Chapter 9: Patterns of Inheritance Vocabulary

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Genetics

Scientific study of heredity and hereditary variations

Heredity

Transmission of characteristics from parents to offspring

Self-fertilization

Fusion of sperm and egg that are provided by the same individual

Cross-fertilization

Fusion of sperm and egg provided by two different individuals

True-breeding

Organism for which sexual reproduction produces offspring with inherited traits identical to those of the parents; organisms are homozygous for the characteristic under consideration

Hybrid

Offspring of two parents that differ in one or more inherited traits; an individual that is heterozygous for one or more pairs of genes

Genetic cross

Cross-fertilization of two different varieties of an organism or two different species; hybridization

P generation

Parent individuals from which offspring are derived in inheritance studies; P = parental

F1 generation

Offspring of two P generation individual; F = filial

F2 generation

Offspring of two F1 generation individuals

Monohybrid cross

An experimental mating of individuals differing at one genetic locus

Alleles

Alternative form of a gene

Homozygous

Having two identical alleles for a given gene

Heterozygous

Having tow different alleles for a given gene

Dominant allele

In a heterozygote, allele that determines the phenotype with respect to a particular gene

Recessive allele

In a heterozygote, allele that has no noticeable effect on the phenotype

Law of segregation

Individuals have two alleles for each gene and that when gametes form by meiosis, the two alleles separate and each resulting gamete possesses only one allele of each gene

Punnett square

Diagram used in the study of inheritance to show the results of random fertilization

Phenotype

The expressed traits of an organism; outward appearance

Genotype

Genetic makeup of an organism

Locus

Particular site where a gene is found on a chromosome; homologous chromosomes have corresponding gene loci

Dihybrid cross

Experimental mating of individuals differing at two loci

Law if independent assortment

General rule of inheritance that when gametes form during meiosis, each pair of alleles for a particular characteristic segregate independently

Rule of multiplication

The probability of a compound event is the product of the separate probabilities of the independent events

Wild-type traits

Traits most commonly found in nature

Pedigree

Family tree representing the occurrence of heritable traits in parents and offspring across a number of generations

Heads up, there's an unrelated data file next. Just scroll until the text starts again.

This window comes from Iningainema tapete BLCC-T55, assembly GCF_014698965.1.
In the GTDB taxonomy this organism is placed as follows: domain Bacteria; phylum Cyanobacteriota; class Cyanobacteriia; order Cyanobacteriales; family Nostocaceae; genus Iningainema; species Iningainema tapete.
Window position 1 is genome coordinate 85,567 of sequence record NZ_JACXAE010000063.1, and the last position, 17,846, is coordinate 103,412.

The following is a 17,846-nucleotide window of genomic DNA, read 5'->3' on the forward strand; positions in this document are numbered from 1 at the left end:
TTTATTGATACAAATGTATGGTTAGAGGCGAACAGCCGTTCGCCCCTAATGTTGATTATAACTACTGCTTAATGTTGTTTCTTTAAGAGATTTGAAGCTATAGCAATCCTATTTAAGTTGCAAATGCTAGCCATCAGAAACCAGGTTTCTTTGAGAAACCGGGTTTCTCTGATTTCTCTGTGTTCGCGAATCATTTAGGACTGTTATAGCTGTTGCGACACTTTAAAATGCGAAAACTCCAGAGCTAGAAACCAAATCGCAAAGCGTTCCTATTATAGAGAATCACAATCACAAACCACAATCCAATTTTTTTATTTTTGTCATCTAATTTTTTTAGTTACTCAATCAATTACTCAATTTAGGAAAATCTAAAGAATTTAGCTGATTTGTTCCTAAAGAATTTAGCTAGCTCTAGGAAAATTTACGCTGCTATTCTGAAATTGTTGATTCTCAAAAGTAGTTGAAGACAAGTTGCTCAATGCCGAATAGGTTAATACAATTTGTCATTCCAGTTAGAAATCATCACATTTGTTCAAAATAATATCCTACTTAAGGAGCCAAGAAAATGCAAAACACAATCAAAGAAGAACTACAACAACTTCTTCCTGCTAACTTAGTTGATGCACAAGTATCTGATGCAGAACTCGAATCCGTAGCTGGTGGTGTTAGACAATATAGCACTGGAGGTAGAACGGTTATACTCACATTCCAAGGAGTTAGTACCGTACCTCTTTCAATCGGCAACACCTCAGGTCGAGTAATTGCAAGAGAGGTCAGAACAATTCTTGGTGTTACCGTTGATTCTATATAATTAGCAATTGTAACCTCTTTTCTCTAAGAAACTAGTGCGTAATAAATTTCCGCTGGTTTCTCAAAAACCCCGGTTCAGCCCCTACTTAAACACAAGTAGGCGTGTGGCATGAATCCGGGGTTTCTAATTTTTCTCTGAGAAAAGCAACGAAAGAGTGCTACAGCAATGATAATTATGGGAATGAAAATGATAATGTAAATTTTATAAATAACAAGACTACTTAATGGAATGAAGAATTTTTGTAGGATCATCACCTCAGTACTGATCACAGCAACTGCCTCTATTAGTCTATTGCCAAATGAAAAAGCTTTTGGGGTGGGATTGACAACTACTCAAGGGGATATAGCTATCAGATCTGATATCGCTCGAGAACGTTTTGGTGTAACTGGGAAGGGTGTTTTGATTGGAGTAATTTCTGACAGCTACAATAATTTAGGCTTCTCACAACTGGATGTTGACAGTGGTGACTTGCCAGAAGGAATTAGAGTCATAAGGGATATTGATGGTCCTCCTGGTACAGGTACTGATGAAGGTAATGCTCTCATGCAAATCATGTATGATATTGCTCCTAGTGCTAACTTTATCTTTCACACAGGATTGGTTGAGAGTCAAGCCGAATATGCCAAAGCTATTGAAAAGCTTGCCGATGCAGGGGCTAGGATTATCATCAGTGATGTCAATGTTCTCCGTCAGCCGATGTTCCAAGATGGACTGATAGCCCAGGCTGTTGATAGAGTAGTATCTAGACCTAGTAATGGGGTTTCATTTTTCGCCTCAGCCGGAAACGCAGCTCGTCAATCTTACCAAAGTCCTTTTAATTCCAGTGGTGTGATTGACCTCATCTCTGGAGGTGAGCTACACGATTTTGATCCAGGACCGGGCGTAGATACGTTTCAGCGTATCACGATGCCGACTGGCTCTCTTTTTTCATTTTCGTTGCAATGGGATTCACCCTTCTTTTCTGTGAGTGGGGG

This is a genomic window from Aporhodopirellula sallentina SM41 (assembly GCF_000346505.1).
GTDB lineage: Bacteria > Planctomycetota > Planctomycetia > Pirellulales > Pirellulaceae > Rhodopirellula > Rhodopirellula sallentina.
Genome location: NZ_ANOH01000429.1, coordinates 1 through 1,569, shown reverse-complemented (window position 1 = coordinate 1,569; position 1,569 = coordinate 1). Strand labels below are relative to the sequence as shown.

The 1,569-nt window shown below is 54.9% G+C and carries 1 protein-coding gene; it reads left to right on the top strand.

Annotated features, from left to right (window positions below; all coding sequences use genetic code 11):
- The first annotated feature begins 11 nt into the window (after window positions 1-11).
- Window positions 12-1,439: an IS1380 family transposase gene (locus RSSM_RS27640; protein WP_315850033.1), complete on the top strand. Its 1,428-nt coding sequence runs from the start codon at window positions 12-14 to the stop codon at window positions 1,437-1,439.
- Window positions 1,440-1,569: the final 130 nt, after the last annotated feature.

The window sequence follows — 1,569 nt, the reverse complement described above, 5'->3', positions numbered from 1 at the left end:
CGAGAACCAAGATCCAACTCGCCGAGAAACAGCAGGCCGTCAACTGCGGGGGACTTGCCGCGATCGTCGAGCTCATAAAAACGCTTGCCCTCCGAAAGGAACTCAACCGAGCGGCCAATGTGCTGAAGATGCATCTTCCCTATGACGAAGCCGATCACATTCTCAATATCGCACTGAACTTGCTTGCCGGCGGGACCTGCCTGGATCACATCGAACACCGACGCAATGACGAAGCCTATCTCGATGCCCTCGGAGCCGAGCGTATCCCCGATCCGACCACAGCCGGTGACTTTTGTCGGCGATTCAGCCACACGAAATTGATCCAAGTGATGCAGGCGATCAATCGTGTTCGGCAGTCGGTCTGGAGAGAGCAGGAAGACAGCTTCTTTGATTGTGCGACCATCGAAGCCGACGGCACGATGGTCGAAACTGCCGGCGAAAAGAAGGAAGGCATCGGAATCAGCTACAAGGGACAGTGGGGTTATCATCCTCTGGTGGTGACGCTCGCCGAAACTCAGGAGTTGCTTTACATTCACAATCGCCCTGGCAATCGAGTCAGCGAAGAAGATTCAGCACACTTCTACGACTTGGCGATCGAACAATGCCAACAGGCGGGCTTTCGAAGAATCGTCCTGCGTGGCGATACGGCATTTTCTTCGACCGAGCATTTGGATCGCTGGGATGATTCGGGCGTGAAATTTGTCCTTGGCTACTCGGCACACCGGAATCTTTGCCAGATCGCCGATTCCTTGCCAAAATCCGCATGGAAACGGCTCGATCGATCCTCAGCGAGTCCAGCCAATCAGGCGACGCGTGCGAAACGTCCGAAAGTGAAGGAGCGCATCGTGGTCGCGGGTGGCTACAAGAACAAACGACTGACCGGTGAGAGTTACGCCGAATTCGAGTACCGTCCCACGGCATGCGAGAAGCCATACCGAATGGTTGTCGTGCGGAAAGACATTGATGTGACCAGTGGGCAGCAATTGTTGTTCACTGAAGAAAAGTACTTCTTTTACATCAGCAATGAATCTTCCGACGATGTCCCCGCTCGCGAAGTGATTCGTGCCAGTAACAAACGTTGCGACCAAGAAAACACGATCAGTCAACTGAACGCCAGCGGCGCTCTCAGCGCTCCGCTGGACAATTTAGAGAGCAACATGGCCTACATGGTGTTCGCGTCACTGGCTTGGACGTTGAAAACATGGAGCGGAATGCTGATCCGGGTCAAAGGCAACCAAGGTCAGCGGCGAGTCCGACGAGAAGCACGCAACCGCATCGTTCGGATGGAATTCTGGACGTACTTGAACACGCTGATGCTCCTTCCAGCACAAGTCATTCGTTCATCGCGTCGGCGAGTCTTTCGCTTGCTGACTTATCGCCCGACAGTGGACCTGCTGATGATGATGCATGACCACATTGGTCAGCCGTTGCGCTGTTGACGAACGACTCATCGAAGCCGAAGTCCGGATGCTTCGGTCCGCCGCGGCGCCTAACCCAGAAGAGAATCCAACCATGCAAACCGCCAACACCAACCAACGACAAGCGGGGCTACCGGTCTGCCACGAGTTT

Carrier

Individual who is heterozygous for a recessive inherited disorder and who does not show symptoms of that disorder

Inbreeding

Mating of close relatives

Achondroplasia

Form of human dwarfism caused by a single dominant allele; homozygous condition is lethal

Huntington's disease

Human genetic disease caused by a dominant allele and characterized by uncontrollable body movements and degeneration of the nervous system; usually fatal 10-20 years after onset of symptoms

Incomplete dominance

Type of inheritance in which the phenotype of a heterozygote is intermediate between the two types of homozygous phenotypes

Hypercholesterolemia

Inherited human disease characterized by an excessively high level of cholesterol in the blood

ABO blood groups

Genetically determined human blood classes that are based on the presence or absence of carbohydrates A and B in the surface of red blood cells

Codominance

Expression of two different alleles of a genotype in a heterozygote

Pleiotropy

Control of more than one phenotypic characteristic by a single gene

Sickle-cell disease

Genetic disorder in which red blood cells have abnormal hemoglobin molecules and take on an abnormal shape

Polygenic inheritance

The additive effect of two or more gene loci on a single phenotypic characteristic

Chromosome theory of inheritance

Basic biological principle stating that genes are located on chromosomes and that the behavior of chromosomes during meiosis accounts for inheritance patterns

Linked genes

Genes located closely enough on a chromosome that they are usually inherited together

Recombination frequency

With respect to two given genes, the number of recombinant progeny from a mating divided by the total number of progeny; recombinant progeny carry different combinations of alleles than their parents as a result of independent assortment and crossing over

Linkage map

Map of a chromosome showing the relative position of genes

Sex-linked gene

Gene located on a sex chromosome

Red-green color blindness

Category of common sex linked human disorders involving several genes on the X chromosome and characterized by a malfunction of light-sensitive cells in the eye; affects mostly males but also homozygous females

Hemophilia

Sex-linked human genetic blood disorder caused by a recessive allele that affects proper blood clotting

Duchenne muscular dystrophy

Human genetic disease caused by sex-linked recessive allele and characterized by progressive weakening and a loss of muscle tissue

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